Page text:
February 14, 2011
India is the second fastest growing economy in the world.
More money means more spending. Will this also mean more trash?
With a population of 1.15 billion possibly creating larger amounts of trash, proper recycling and waste disposal are now more important in India than ever before.
Household trash may only be a small percentage of the total amount of waste generated by our factories and by larger organizations. However, each one of us acting to reduce our trash at homes can be an important first step.
In most Indian homes, biodegradable waste forms the bulk of the total trash that is thrown away. Instead of throwing it away, biodegradable waste can be composted, either by individuals or by communities. This doesn’t require much effort.
Such waste can be easily converted to rich manure that can be used in farms, community and kitchen gardens.
The nutrients from vegetable and fruit peels, left-over and spoiled food, can replenish and nourish soils, making them alive and healthy.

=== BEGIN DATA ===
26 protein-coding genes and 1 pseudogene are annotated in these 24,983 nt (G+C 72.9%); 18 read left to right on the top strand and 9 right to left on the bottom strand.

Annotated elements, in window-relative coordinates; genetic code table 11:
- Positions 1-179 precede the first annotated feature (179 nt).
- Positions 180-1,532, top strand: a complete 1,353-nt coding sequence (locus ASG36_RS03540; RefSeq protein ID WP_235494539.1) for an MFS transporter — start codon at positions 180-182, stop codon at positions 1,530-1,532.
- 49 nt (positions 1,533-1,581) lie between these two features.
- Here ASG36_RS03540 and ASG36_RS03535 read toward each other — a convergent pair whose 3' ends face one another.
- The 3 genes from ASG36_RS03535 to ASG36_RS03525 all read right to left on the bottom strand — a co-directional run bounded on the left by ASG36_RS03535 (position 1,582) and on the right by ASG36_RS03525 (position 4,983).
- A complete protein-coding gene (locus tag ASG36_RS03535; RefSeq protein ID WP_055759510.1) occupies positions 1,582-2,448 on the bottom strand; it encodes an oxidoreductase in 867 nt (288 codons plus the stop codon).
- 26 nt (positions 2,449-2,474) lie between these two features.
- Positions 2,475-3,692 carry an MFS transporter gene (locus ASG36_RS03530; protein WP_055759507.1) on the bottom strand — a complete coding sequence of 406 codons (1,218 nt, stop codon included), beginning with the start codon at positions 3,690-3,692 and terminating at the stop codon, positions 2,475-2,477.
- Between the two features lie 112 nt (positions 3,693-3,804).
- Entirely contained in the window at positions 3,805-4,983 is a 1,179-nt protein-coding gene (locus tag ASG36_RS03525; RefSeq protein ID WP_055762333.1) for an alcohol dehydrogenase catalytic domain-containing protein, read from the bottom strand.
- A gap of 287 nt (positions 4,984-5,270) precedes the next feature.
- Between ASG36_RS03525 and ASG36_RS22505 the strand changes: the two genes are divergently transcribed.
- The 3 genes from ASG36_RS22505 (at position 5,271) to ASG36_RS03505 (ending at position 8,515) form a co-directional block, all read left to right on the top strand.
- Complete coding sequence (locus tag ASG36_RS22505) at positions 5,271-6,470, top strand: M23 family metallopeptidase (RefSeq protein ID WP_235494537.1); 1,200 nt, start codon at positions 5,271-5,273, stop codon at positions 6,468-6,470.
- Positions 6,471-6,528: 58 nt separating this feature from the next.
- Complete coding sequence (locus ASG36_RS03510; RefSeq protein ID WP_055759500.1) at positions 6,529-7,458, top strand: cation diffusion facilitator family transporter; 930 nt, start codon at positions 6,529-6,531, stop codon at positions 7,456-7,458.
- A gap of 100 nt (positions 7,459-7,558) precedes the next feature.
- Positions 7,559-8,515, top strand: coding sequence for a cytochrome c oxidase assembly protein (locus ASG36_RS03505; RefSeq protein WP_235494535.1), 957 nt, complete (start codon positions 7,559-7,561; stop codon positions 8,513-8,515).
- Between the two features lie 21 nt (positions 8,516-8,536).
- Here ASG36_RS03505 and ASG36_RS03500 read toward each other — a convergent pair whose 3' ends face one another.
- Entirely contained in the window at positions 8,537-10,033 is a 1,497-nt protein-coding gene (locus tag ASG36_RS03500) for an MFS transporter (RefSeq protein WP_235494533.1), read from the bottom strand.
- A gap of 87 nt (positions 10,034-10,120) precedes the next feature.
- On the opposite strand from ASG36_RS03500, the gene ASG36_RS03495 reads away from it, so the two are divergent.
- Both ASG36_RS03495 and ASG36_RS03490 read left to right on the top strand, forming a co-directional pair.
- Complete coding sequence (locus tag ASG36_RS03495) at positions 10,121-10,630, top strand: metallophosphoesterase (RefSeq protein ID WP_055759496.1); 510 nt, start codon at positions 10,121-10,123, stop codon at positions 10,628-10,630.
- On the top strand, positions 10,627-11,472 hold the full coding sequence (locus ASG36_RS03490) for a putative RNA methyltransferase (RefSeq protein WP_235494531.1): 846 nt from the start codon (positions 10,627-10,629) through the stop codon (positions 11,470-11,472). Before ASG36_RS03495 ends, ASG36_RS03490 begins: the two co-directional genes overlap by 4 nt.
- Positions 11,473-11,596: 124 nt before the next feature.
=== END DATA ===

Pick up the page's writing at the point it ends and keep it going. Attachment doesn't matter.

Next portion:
After all, isn’t this what our grand-parents and great-grand-parents did, if they lived in rural India? Traditionally, in India, very little was wasted; everything was put to good use.
In the Indian cities of today, we have to act to keep this culture alive.
We have to recycle the paper and plastic waste we generate also. These two materials are widely used for packaging, a lot of which gets thrown away.
The good news is that it can all be recycled. The need is to separate recyclable waste from biodegradable waste and clean where necessary, before recycling.
For instance, did you know that in most places, one can collect washed plastic milk packets and sell them to a recycler for cash in the same way that old newspapers are sold?
Compared to the 1-5% rate of recycling of plastics in the West, India is said to have a 60% rate of recycling. The credit for this goes to the lowly rag pickers who sort through our trash, retrieving anything of value that they can sell to recyclers for money.
Can we not make their work easier and sort our trash at source ourselves?
The need of the hour is for local governments to develop proper waste management and recycling systems that facilitate this.
Burning trash is not a solution. Burning releases dioxins which are among the most toxic substances known to man. Burying trash pollutes the soil and ground water; this is no good either.
In the West, the paradigm of Reduce, Reuse and Recycle is being offered as the solution to the growing environmental crises.
In India, we have traditionally always reused and recycled things. The disposable culture that creates a greater amount of trash is a fairly recent phenomenon.
Will traditional wisdom now prevail, so we too can revert to the old ways and create less waste? Perhaps even zero waste? It is possible, if only we try …